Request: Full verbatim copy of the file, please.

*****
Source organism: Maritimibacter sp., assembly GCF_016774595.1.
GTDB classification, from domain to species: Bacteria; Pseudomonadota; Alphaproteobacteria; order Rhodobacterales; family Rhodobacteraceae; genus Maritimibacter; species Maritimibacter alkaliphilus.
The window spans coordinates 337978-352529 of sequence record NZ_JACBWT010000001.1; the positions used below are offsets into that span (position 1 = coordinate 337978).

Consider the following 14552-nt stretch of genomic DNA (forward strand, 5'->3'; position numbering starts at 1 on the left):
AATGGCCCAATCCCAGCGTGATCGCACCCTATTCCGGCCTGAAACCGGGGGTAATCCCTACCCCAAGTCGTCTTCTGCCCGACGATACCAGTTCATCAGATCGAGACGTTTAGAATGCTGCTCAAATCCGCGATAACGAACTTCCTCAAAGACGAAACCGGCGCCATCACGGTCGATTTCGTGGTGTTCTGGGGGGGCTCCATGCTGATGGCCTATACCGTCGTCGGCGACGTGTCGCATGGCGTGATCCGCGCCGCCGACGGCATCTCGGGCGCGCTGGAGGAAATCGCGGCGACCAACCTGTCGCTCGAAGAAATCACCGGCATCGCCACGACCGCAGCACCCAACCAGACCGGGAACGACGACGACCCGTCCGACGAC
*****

Source organism: Maritimibacter sp., assembly GCF_016774595.1.
GTDB classification, from domain to species: Bacteria; Pseudomonadota; Alphaproteobacteria; order Rhodobacterales; family Rhodobacteraceae; genus Maritimibacter; species Maritimibacter alkaliphilus.
The window spans coordinates 337978-352529 of sequence record NZ_JACBWT010000001.1; the positions used below are offsets into that span (position 1 = coordinate 337978).

Consider the following 14552-nt stretch of genomic DNA (forward strand, 5'->3'; position numbering starts at 1 on the left):
AATGGCCCAATCCCAGCGTGATCGCACCCTATTCCGGCCTGAAACCGGGGGTAATCCCTACCCCAAGTCGTCTTCTGCCCGACGATACCAGTTCATCAGATCGAGACGTTTAGAATGCTGCTCAAATCCGCGATAACGAACTTCCTCAAAGACGAAACCGGCGCCATCACGGTCGATTTCGTGGTGTTCTGGGGGGGCTCCATGCTGATGGCCTATACCGTCGTCGGCGACGTGTCGCATGGCGTGATCCGCGCCGCCGACGGCATCTCGGGCGCGCTGGAGGAAATCGCGGCGACCAACCTGTCGCTCGAAGAAATCACCGGCATCGCCACGACCGCAGCACCCAACCAGACCGGGAACGACGACGACCCGTCCGACGAC